VMware has been the leader in providing the software to enable the SDDC. VMware also has the knowledge and technology to enable you to use DevOps principles to improve your software-based service delivery. VMware vRealize Code Stream enables continuous deployment of your software. And if you like to be on the leading edge of technology, check out VMware Photon for a technology preview of software that allows you to deploy new apps into your environments in seconds.

Kai Holthaus is a delivery manager with VMware Operations Transformation Services and is based in Oregon.

4 Key Elements of IT Capability Transformation

worthingtonp-crop-150x150By John Worthington

As with any operational transformation, an IT organization should start with a roadmap that lays out each step required to gain the capabilities needed to achieve their desired IT and business outcomes. A common roadblock to success is that organizations can overlook one or more of the following key elements of IT capability transformation:


Technical capabilities describe what a technology does. The rate of technological change can drive frantic cycles of change in technical capabilities, but often, it is critical to examine other transformation elements to realize the value of technical capabilities.


A people-oriented view of a capability focuses on an organization’s workforce, including indicators of an organization’s readiness for performing critical business activities, the likely results from these activities, and the benefit from investments in process improvement, technology and training.

Transitioning people requires understanding what roles, organizational structure and knowledge will be needed at each step along the transformation path.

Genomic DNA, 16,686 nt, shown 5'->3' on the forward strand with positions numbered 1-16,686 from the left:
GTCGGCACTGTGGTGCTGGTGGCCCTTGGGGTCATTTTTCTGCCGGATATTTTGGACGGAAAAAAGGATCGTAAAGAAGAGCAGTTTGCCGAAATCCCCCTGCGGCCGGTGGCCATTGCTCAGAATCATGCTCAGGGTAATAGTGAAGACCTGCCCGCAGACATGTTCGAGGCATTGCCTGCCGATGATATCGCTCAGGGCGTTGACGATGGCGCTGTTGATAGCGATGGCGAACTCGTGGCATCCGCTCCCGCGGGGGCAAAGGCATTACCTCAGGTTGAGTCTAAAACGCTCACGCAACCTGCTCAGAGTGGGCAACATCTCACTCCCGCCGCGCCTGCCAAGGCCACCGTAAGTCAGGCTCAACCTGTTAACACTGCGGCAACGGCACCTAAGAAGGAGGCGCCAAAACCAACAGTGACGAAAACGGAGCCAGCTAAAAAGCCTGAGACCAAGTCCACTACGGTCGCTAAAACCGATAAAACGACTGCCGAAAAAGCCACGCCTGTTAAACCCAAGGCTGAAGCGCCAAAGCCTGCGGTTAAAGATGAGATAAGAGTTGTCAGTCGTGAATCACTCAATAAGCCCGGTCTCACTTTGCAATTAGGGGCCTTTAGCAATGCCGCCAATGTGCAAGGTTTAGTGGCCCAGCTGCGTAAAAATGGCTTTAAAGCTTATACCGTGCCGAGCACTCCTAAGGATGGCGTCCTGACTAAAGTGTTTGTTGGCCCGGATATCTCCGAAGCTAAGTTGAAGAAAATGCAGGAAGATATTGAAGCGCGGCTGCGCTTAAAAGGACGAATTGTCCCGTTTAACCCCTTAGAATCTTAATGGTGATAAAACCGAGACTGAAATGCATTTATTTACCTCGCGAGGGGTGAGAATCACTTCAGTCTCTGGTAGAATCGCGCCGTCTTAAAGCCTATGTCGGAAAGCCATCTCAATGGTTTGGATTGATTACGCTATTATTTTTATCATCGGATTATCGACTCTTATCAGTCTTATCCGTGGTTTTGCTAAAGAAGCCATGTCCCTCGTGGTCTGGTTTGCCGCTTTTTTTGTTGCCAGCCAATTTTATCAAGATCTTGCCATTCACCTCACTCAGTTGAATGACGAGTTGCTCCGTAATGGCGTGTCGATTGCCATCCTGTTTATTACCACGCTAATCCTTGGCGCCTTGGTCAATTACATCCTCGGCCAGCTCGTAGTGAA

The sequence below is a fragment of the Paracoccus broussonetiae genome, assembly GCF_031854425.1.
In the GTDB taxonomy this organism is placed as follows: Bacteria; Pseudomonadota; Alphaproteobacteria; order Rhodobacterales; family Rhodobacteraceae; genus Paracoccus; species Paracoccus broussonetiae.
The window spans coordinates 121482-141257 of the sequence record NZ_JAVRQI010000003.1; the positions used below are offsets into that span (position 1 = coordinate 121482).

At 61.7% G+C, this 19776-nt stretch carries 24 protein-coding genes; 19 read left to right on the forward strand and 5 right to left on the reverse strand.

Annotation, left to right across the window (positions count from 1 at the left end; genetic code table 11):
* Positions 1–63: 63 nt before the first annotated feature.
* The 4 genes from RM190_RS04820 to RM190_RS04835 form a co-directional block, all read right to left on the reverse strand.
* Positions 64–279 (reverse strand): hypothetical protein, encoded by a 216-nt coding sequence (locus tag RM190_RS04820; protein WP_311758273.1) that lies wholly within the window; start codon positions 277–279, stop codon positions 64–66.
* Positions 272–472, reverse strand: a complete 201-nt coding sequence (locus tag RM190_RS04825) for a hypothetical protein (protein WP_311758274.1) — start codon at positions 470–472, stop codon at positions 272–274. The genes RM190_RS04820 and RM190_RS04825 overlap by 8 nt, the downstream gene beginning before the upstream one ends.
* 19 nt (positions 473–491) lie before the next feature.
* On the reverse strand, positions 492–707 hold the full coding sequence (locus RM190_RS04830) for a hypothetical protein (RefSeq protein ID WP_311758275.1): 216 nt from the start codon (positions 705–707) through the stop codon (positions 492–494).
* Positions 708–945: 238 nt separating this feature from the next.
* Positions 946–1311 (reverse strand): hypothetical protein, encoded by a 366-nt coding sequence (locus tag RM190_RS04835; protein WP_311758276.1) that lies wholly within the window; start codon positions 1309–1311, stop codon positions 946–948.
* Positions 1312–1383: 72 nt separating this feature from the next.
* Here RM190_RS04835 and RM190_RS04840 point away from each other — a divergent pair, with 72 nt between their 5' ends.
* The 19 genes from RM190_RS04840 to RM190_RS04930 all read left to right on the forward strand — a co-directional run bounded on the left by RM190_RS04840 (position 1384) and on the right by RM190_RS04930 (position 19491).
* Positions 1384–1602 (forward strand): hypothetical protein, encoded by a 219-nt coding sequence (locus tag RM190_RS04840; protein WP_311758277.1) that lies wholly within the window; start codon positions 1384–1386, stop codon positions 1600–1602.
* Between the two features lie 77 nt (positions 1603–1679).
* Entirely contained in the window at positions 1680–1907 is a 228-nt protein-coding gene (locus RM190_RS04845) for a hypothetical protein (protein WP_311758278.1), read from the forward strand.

A process sharpens the view of an organizational capability. Formally calibrating process capabilities and maturity requires processes be defined in terms of purpose/objectives, inputs/outputs and process interfaces. One advantage of a process view is that it combines other transformation elements, including people (roles) and technology (support for the process).

Transitioning processes is more about adaptation – assuming the organization has defined processes to adapt. While new working methods associated with cloud computing—such as agile development and continual deployment—are driving ‘adaptive’ process techniques, an organization’s process capability will remain a fundamental and primary driver of organizational maturity.


A service consciously abstracts the internal operations of a capability; its focus is on the overall value proposition. A service view of a capability is directly tied to value, since services—by definition, according to ITIL—are a “means of delivering value to customers by facilitating outcomes customers want to achieve without the ownership of specific costs and risks.”

As you assess your organization’s readiness for transformation, and create a roadmap specific to your organization, it’s essential that these transformation elements are understood and addressed.

John Worthington is a VMware transformation consultant and is based in New Jersey. Follow @jMarcusWorthy and@VMwareCloudOps on Twitter.